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A REVIEW ON SWITCH OVER OF ANTIBIOTICS FROM INTRAVENOUS TO ORAL ROUTE OF ADMINISTRATION IN CLINICAL PRACTICE
Akhil Sulaiman*, A. Bharath Kumar, M. Gayathri, P. Sirisha and Preethi S.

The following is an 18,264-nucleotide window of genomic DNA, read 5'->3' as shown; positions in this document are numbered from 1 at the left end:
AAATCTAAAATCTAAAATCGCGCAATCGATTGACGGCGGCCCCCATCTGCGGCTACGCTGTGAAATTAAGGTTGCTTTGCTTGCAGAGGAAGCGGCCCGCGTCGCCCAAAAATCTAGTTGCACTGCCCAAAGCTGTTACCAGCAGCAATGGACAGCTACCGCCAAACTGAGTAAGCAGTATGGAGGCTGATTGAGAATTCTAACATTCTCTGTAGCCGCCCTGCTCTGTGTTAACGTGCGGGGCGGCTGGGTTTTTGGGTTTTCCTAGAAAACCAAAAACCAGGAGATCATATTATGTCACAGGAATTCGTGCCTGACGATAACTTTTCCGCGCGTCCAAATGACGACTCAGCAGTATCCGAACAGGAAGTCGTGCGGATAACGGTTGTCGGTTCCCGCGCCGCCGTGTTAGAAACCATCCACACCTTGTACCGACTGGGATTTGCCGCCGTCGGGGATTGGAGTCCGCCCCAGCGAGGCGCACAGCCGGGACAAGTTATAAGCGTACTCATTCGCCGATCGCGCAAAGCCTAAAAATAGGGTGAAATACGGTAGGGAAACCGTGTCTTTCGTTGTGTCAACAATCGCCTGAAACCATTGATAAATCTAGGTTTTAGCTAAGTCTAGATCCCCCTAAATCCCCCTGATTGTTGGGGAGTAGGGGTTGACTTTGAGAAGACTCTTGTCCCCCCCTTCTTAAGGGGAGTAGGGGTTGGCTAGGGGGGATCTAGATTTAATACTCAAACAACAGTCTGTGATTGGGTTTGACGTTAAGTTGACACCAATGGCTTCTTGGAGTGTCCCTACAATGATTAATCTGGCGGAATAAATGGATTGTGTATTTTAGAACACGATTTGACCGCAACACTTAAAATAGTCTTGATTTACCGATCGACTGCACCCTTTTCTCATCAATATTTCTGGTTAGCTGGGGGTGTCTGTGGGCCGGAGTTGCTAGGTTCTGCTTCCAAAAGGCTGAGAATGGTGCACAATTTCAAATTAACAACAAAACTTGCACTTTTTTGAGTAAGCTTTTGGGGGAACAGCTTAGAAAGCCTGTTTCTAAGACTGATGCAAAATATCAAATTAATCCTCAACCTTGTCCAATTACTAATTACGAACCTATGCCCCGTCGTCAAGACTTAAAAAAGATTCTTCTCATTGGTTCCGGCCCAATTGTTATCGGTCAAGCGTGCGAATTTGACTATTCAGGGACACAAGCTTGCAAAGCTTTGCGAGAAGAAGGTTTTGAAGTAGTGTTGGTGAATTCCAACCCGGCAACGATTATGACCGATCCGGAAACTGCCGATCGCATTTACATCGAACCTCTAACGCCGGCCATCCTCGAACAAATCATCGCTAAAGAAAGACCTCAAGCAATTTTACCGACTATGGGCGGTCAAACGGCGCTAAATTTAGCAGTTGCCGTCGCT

Switching from Intravenous to oral therapy as soon as patients are clinically stable can reduce the length of hospitalization and lower associated costs. Intravenous medications are more bioavailable and have greater effects, some oral drugs produce serum levels comparable to those of the parenteral form. Medications involved in switch therapy include antibiotics, analgesics, antipsychotics, and anti virals. Fluoroquinolones and macrolides were the most commonly converted antibiotics. Among the various routes of administration of medications, oral administration is considered to be the most acceptable and economical method of administration. The main drawback of intravenous to oral conversion is the belief that oral medications do not achieve the same bioavailability as that of intravenous medications and that the same agent must be used both intravenously and orally. Even though intravenous to oral therapy conversion is inappropriate for a patient who is critically ill or who has inability to absorb oral medications, every hospital will have a certain number of patients who are eligible for switch over from intravenous to oral therapy. A substantial number of patients starting on iv antibiotics were candidates for an early iv to oral therapy. The antibiotics are well accepted by the physicians and reduce the cost of the antibiotics and help to lower the medication errors in the community.[Full Text Article]